23rd US President Benjamin Harrison

23rd US President Benjamin Harrison


Benjamin Harrison born on August 20, 1833 was the 23rd President of the United States (1889–1893). Born in North Bend, Ohio, Harrison, a grandson of President William Henry Harrison, moved to Indianapolis, Indiana, at age 21, eventually becoming a prominent politician there. He served the Union as a Brigadier General in the XX Corps of the Army of the Cumberland during the American Civil War. After the war he unsuccessfully ran for the governorship of Indiana, and was later elected to the U.S. Senate by the Indiana legislature.

Defeating the Democratic incumbent Grover Cleveland, Harrison, a Republican, was elected to the presidency in 1888. His administration is remembered most for economic legislation, including the McKinley Tariff and the Sherman Antitrust Act, and for annual federal spending that reached one billion dollars for the first time.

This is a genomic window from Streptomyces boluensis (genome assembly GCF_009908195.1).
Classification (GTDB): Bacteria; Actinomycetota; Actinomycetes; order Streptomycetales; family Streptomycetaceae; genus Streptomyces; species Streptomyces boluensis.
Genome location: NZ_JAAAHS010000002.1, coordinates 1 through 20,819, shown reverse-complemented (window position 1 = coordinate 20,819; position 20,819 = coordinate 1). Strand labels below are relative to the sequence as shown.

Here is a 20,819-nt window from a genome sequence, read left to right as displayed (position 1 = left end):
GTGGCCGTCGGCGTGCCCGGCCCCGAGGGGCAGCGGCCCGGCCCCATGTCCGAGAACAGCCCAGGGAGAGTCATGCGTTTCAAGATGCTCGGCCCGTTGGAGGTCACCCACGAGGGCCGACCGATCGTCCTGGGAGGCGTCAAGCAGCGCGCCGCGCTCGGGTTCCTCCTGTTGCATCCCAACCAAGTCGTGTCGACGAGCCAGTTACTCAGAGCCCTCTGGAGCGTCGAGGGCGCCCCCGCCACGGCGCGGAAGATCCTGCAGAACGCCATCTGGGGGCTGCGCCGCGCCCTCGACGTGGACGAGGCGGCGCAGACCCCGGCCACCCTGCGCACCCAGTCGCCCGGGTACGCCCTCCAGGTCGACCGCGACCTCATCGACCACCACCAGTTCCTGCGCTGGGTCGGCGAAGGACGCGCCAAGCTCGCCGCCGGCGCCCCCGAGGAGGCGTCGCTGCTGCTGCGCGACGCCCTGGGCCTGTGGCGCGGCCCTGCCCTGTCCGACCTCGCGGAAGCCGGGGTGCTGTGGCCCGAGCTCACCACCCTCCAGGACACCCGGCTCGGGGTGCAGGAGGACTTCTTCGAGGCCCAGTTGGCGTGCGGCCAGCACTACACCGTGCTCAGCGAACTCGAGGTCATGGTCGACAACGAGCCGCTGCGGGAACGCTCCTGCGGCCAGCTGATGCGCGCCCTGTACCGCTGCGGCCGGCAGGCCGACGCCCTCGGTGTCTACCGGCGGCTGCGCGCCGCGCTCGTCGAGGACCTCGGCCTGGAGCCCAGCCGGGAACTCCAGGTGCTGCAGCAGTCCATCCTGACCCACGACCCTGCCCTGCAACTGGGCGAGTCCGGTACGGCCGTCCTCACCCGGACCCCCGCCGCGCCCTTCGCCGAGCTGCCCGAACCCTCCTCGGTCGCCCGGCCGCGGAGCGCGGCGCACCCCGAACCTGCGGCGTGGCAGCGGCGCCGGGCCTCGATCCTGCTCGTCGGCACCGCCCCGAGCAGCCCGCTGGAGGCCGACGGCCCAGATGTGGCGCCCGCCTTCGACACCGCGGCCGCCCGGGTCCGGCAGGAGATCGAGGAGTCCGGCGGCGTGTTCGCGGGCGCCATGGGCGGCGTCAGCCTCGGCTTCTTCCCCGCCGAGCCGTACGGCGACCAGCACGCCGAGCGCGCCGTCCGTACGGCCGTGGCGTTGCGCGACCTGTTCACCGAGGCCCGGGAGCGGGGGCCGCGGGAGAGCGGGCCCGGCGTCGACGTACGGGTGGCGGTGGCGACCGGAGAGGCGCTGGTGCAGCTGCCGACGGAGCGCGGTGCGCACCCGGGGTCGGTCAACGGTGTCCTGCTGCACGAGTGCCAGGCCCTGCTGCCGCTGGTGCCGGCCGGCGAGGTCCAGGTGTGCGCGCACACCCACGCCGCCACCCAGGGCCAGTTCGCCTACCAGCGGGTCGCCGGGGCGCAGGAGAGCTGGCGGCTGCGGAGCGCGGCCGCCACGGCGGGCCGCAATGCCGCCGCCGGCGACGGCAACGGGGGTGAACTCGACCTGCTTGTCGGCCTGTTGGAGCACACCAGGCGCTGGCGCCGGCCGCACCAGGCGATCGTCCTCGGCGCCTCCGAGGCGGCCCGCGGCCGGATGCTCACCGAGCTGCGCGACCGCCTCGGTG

Benjamin Harrison, our 23rd President, had an extreme fear of electric lights. The White House staff had to turn the lights on and off for him constantly. To protect voting rights for African Americans, Harrison advocated, although unsuccessfully, for federal education funding and legislation. He also saw the admittance of six states into the Union.

Harrison returned to private life in Indianapolis defeated by Cleveland in his bid for re-election in 1892,. He died the following year from complications from influenza on March 13, 1901. He is to date the only U.S. president from Indiana and the only one to be the grandson of another president.

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